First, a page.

The purpose of this book is to determine what the political problems have been in establishing security communities in Southern Africa. Its objectives are three-dimensional: empirical, practical and theoretical. It then examines how best these problems can be understood within the framework of the security community paradigm. The book covers the pre-Front Line States (FLS) to the Organ for Politics, Defence and Security (OPDS) era. For the completeness of the coverage of the region's security structure development, the book looks at issues from the era of Prime Minister Malan's 'African Charter' through to the Southern African Development and Coordinating Conference (SADCC) up until 2003. In the coverage of the more contemporary period, the book takes cognisance of the prevailing political challenges faced by some countries in the Southern African Development Community (SADC) region and the impact this has on the regional grouping as it aspires to improve its performance on the democratic scale.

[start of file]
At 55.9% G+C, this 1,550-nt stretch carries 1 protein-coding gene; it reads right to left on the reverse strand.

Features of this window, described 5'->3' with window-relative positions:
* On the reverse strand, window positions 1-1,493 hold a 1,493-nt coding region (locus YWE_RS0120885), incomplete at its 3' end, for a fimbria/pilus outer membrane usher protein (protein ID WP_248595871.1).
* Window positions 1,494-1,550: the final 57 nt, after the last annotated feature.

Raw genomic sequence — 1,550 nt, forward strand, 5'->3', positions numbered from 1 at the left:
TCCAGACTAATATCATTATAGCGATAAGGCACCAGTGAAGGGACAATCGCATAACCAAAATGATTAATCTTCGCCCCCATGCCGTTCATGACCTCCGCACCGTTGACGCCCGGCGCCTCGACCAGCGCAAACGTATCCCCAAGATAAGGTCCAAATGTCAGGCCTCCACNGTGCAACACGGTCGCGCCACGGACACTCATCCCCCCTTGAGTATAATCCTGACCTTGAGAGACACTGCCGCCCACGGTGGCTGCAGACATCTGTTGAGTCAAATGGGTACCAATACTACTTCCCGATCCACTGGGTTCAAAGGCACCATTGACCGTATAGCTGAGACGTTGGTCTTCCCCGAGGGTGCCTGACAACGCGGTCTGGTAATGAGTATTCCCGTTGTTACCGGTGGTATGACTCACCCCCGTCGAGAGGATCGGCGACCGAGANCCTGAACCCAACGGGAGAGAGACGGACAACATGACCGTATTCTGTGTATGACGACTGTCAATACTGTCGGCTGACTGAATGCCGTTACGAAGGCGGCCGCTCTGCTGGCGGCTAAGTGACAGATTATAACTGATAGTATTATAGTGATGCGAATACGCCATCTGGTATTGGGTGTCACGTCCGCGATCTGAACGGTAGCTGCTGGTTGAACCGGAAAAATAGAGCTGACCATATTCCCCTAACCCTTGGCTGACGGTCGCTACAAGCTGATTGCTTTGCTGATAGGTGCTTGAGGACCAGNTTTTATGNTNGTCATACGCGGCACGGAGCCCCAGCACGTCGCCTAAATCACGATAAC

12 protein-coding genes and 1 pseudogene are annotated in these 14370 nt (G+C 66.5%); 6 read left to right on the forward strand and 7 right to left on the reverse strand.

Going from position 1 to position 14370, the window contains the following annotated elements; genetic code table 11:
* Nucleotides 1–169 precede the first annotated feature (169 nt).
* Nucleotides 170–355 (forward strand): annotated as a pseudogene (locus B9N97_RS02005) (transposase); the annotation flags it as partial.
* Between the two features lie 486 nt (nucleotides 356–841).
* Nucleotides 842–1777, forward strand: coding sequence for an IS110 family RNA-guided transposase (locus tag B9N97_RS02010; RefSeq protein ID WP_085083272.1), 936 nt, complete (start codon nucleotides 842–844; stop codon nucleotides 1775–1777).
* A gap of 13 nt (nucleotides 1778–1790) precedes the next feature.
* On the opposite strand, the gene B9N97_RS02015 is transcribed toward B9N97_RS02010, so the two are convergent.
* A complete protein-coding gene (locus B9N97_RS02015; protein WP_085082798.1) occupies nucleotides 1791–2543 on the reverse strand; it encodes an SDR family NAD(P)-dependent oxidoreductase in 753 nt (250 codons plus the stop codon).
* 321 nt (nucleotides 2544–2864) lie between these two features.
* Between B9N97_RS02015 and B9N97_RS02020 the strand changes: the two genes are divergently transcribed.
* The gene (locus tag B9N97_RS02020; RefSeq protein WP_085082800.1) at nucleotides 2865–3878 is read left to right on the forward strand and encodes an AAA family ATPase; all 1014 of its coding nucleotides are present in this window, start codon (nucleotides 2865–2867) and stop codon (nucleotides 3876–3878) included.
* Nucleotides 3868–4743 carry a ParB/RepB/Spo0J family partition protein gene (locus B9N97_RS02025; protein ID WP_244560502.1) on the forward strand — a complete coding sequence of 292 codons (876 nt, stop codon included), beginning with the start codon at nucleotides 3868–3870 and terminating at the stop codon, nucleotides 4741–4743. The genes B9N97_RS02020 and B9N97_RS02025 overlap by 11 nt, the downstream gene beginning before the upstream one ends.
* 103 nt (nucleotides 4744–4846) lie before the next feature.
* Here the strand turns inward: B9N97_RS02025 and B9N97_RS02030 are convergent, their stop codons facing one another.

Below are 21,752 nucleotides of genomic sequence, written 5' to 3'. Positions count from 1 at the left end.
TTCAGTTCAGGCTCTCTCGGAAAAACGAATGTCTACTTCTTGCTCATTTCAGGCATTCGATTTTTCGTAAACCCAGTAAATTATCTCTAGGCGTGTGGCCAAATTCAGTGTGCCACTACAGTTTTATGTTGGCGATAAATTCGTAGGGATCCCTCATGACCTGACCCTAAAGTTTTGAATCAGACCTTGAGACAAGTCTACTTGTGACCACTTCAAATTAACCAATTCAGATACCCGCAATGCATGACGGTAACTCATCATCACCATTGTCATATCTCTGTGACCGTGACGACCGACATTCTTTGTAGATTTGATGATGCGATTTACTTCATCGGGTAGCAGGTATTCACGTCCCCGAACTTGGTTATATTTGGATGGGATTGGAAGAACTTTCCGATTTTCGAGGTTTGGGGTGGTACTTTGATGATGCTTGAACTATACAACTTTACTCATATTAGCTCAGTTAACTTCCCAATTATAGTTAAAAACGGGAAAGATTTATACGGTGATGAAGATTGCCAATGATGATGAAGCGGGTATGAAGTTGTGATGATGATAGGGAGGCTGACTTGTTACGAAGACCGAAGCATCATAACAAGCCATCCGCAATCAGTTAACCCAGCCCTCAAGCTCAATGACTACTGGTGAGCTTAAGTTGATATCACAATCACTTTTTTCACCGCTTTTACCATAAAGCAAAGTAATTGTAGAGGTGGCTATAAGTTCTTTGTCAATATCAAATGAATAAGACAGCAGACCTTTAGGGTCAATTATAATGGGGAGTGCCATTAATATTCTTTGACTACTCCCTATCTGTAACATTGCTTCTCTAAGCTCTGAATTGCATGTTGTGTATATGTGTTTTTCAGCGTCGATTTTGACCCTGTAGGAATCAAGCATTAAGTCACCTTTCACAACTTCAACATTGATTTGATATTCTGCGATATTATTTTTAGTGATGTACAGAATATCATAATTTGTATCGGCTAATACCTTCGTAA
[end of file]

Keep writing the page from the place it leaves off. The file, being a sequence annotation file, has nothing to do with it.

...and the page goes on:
The insights into security in Southern Africa are informed by experience and research and begins to fill a gap in the literature as the editors who introduced the notion of regional 'security community' in the post-bipolar period, Adler & Barnett, failed to include an African case study in their volume. The book contributes to the African as well as other voices to the post-9/11 'new' security/collective security debate and thus talks to concerns of the New Partnership for Africa's Development (NEPAD) and the early-2005 Report of the Commission for Africa "Our Common Interest". The book overviews alternative approaches to the understanding of the region.
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